Saturday, May 22, 2010

Whew! Ready for 2010-2011!

I was born to be a teacher. Truly, a teacher and a mommy is what I always wanted to "be." Even though I'm no longer teaching in a formal classroom, my days are still spent teaching. First, mommies are primarily, teachers. Second, my job as "adoption coordinator" really means that I teach people about adoption. Finally, I actually get to be the real-deal teacher for my kids because of our decision to homeschool! All this to say, I'm excited for next school year even though this one isn't over yet!

I started getting the itch to plan out our curriculum for next year late last week. Oh the choices! There are literally hundreds of programs you can choose as a homeschool family. Add to that, three different ages to teach (4th, 3rd, and pre-k) and it can become a mind-boggling experience. Is there a BETTER program out there? Is one program worth the added expense over another one? Can I find it used? Can I teach multiple ages with one book? Do we have room for this one? Do we have time for that one? Will I really do THAT many "hands on" activities (even if they sound oh-so-ideal)?

What's funny is that after all of the hours of research and comparison, most of our curriculum for next year will be coming from one single publisher. When it comes down to it, I am a school room traditionalist. As beautiful as Charlotte Mason and "unschooling" and "living books" sound to me, the comfort of a good solid text book written from a Christian perspective is really what floats my boat. And it's what my kids have done best with. They thrive on structure. They like the thought of "school at home" even though sometimes that train of thought is highly criticized within the homeschooling community. It's not very "free" but it suits us. [Ironically, in my previous life as a music teacher I was very much on the "fringe"--kids learn through experiencing and creating music, etc..] That's not to say that I don't ever want my kids to go on rabbit trails! I want them to feel free to go off on a tangent studying whatever topic is of particular interest to them, but in conjunction with our more formal learning.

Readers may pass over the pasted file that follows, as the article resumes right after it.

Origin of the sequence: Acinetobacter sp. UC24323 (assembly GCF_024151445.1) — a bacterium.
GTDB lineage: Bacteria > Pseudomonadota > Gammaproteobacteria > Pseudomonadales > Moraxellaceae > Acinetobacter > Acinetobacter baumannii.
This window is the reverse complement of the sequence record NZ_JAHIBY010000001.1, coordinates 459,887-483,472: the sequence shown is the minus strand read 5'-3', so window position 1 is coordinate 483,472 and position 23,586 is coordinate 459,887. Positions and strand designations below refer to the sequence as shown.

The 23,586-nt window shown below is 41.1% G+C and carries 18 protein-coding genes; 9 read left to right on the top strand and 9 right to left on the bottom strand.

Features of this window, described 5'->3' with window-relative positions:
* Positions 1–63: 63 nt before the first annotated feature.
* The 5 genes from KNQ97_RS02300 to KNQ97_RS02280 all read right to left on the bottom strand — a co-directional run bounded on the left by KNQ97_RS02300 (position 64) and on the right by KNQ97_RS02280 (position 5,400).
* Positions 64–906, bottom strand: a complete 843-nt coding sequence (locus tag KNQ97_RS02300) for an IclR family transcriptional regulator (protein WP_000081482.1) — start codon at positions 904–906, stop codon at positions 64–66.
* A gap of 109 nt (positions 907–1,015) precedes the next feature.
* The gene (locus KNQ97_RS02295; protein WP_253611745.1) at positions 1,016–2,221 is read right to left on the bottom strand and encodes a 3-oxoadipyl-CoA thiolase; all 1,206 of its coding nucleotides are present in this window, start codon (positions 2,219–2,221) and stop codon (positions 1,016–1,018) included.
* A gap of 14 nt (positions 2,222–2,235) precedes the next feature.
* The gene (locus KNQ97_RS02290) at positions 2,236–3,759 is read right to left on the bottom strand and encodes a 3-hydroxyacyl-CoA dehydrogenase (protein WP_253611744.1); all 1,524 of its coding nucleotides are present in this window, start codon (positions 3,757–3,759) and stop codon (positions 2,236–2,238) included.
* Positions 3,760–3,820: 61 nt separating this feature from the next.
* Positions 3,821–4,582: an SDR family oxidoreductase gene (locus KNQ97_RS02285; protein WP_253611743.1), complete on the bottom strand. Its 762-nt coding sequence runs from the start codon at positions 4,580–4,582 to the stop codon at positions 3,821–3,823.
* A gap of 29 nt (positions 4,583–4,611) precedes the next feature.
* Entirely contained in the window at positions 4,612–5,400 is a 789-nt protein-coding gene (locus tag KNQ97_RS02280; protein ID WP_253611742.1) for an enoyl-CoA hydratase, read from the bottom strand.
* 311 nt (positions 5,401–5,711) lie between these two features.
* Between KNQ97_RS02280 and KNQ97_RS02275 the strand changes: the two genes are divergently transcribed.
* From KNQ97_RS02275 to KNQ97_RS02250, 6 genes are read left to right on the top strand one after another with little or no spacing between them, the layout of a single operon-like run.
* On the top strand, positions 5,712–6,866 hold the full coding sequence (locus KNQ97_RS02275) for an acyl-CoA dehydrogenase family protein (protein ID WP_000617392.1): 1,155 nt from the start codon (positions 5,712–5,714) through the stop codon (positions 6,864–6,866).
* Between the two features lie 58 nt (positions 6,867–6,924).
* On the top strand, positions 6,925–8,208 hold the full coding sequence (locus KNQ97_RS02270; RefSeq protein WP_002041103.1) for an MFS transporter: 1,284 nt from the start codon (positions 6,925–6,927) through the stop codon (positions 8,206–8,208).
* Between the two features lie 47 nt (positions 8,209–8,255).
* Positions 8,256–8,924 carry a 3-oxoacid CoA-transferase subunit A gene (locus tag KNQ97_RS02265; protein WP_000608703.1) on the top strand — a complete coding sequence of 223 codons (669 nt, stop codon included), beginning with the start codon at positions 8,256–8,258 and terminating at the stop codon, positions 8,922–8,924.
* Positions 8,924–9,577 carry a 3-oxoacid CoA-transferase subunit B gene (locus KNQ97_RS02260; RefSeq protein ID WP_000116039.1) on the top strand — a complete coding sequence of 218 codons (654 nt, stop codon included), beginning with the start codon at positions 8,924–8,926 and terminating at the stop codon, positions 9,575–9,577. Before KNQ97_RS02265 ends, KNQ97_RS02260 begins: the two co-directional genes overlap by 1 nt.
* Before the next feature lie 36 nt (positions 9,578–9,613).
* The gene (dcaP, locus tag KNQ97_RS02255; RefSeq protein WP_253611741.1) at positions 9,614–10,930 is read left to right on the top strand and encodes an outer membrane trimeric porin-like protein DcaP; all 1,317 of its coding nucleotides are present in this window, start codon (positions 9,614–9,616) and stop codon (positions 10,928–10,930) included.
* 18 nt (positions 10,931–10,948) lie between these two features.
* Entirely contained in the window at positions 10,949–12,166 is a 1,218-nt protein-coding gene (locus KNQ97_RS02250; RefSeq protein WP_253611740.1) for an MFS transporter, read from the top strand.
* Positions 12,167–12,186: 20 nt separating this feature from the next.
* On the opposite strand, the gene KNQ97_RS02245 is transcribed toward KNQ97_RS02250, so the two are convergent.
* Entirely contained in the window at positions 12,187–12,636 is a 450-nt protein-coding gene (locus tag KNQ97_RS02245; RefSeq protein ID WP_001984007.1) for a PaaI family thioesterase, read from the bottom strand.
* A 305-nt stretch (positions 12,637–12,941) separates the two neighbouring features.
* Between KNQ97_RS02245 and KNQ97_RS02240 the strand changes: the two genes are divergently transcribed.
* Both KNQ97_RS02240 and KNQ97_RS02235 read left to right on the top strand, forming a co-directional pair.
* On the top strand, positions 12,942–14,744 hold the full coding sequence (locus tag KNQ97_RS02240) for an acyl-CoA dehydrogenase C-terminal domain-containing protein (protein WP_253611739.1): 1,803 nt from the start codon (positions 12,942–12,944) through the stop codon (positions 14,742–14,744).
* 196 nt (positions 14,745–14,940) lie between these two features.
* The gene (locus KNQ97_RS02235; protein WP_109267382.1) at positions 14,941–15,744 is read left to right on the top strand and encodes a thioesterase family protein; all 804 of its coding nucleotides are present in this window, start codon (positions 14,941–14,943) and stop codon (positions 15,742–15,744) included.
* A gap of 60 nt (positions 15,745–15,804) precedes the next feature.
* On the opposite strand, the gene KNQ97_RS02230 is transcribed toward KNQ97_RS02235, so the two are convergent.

The other thing that is exciting to me about planning for the next year is basically, the thrill of the chase! Choosing what program I want is just the beginning! Next it's time to search out the absolutely cheapest way to get it! LOL! This year I managed to purchase almost everything my kids will need for the entire year (3 grades, if you consider pre-k a grade) for under $300! Yee-haw! Do I need brand new textbooks? Nope. Used books are just fine. And, the majority of the books I purchased are not consumable, so they will be there ready and waiting when Kendi and Bright come up the line (assuming Kendi and Bright thrive on the same books that Taevy and Samren do)!

Like I said, our program will not be exciting to most people. It's not flashy. It's not new (as in modern). It's meat and potatoes. It's plain. In fact, many Amish and Mennonite families use these books. Rod and Staff is the big winner for us! Here's what the big kids will be doing next year: